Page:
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"Amillennialism 101" -- Audio and On-Line Resources
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"To the Lord Our God Belong Mercy and Forgiveness" -- Daniel 9:1-17

The Sixteenth in a Series of Sermons on the Book of Daniel

The ninth chapter of the Book of Daniel contains one of the most debated and difficult passages in all the Bible–the famous vision of the seventy weeks found in verses 24-27.  This vision, given to Daniel through the Angel Gabriel, is often taken to be a prophetic revelation focusing exclusively on the end times.  While the vision does extend to the time of the end, the focus is explaining how is it–if, as Israel’s prophets have foretold, the seventy years of exile in Babylon are about to come to an end–that God will extend this time of exile for seventy more weeks.  The news of an extension of Israel’s exile (a form of covenant curse) takes a surprising turn, as Gabriel now reveals to Daniel.  As promised, God’s people will return to Jerusalem and rebuild both the city and the temple.  How then can the people still be said to be in exile?  In Daniel 9, the root cause of this extended time of exile is revealed to be human sinfulness.  Because God is holy, human sin must be dealt with once and for all before the time of exile finally and ultimately comes to an end.  As Gabriel now reveals to Daniel, this is the work of the coming Messiah, who will truly restore Jerusalem, the temple, and the sacrifices, but will also put an end to sin, atone for wickedness and bring in an everlasting righteousness.  Although many take the prophecy of the seventy weeks to predict specific events at the time of the end, rather, Daniel 9 is better understood as one of the most important messianic prophecies in all the Bible.  It foretells of a coming Messiah, who will overcome all his enemies and ours, and who will once and for all put an end to the guilt and the power of human sin.  It is this covenant-making Messiah–not a future Antichrist–who is the key figure of the seventy weeks.

If such an understanding of Daniel 9 is correct, why do so many believe the passage to be a map to the end times?  The very nature of this passage–with its mysterious numbers of weeks, the important themes it addresses, and the historical and doctrinal questions it raises–has provided fertile soil for all kinds of bizarre interpretations and problematic doctrines.  What are the “weeks” and how long do they last?  When do the seventy-weeks begin and when do they end?  How do we calculate such things?  Because of such factors this is admittedly a difficult passage to interpret.  Much of the difficulty goes away, however, if we interpret the passage in the light of Daniel’s previous visions (especially those in chapters 2 and 7), and in light of Israel’s own history and covenantal dealings with YHWH.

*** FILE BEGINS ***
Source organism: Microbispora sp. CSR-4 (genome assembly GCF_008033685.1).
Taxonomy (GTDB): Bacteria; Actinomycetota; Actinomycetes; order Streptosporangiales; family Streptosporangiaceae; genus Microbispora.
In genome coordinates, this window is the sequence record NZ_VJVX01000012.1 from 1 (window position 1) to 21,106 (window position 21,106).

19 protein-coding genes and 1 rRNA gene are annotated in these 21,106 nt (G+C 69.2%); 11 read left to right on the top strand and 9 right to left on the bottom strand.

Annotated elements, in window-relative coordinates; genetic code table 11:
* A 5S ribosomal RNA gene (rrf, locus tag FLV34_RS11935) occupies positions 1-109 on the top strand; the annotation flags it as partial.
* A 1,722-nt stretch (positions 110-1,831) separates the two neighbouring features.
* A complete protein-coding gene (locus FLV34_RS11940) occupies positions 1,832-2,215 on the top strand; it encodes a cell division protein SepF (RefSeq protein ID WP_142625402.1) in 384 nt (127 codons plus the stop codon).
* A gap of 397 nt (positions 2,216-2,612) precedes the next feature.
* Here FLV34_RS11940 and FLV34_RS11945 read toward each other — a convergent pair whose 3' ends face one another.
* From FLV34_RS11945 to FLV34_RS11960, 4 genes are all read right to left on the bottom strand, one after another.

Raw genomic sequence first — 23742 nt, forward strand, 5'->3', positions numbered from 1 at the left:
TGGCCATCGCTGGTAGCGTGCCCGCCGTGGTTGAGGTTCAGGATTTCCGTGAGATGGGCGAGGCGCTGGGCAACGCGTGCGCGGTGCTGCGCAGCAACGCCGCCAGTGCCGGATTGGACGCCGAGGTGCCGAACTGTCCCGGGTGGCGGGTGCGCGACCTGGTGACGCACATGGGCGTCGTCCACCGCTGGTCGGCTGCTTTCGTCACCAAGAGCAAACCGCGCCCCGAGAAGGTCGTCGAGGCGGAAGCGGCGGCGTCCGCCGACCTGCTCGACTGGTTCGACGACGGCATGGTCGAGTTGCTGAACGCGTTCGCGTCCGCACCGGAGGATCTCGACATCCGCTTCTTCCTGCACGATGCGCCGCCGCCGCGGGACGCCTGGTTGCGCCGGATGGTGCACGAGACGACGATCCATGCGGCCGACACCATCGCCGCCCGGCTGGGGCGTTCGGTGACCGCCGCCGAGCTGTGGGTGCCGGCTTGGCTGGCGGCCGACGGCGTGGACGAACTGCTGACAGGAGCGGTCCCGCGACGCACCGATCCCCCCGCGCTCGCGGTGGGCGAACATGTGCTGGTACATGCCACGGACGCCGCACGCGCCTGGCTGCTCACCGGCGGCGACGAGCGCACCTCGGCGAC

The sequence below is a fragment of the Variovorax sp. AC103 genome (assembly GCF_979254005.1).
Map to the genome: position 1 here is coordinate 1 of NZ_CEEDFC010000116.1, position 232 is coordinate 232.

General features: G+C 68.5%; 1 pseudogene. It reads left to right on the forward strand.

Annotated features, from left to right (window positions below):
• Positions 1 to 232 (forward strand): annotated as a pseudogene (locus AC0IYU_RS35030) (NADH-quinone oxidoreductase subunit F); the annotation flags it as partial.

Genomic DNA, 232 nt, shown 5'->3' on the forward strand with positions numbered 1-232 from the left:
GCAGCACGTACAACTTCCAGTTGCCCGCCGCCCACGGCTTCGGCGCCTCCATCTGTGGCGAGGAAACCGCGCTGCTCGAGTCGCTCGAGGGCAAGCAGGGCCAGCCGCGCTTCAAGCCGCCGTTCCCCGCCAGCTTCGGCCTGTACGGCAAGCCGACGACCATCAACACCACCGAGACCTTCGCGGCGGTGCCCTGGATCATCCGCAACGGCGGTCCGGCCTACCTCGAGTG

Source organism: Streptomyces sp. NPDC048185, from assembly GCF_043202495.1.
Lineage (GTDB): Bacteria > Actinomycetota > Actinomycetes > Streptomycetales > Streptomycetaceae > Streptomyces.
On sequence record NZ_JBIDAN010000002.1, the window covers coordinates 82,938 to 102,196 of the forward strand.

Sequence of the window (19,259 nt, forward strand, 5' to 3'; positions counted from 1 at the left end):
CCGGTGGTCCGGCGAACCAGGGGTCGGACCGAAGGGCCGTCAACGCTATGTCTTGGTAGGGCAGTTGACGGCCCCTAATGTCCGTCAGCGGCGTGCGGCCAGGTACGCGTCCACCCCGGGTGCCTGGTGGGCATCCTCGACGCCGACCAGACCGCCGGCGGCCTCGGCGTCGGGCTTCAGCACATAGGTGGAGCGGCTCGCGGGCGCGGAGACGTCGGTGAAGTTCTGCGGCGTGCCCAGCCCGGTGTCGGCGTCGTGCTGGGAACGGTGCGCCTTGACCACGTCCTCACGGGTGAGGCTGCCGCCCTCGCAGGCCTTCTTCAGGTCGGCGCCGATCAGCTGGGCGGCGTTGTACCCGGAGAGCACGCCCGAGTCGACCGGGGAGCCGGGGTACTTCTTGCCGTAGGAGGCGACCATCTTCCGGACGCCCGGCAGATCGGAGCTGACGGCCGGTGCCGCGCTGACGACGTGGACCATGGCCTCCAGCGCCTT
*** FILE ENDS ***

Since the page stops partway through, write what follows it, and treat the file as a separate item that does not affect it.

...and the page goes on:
For some of us, it will be hard to unlearn what we’ve been taught as orthodoxy.  Many of us are very well familiar with widely-held view in American evangelicalism that this passage teaches us to expect a future seven-year tribulation period and an end-times Antichrist, who makes a peace treaty with Israel before suddenly turning on God’s people, setting the stage for the final battle of Armageddon.  Sadly, this interpretation is based upon a serious misreading and misunderstanding of Gabriel’s message relayed through Daniel the prophet.  As I hope will become clear, this amazing prophecy is best interpreted in light of Daniel’s prayer (the first 19 verses of the chapter, our text this morning) as well as in the light of the two previous visionary dreams; Nebuchadnezzar’s dream of a metallic statue Daniel 2, and Daniel’s vision of four mysterious beasts (chapter 7).  Both of these visions foretell of the rise of four great empires (Babylon, Persia, Greece, Rome), and, as we will see, these visions define the time and the nature of the seventy sevens of exile decreed for God’s people, now revealed by Gabriel to Daniel.Once we realize that Gabriel is not speaking exclusively of events at the end of time–although the vision of the seventy weeks does extend to the end times, even to eternity–it quickly becomes clear that Gabriel’s revelation to Daniel is best understood as a messianic prophecy which predicts a glorious messianic age yet to come, an age which centers around the coming Messiah (especially his person and his work), who is also the same figure who was lead into the presence of the Ancient of Days in the vision recounted in Daniel 7.  In effect, the prophecy is given in response to Daniel’s prayer of repentance which opens the chapter and which will serve as our text.  The ninth chapter of Daniel is unique in that it opens with Daniel taking the initiative in offering a heart-felt prayer of repentance to YHWH on behalf of Israel (vv. 1-19).  This prayer, in turn, leads to one of the most important prophetic revelations in all the Bible (certainly in all the Old Testament)–a vision of “seventy weeks” decreed for the people of God (vv. 20-27).

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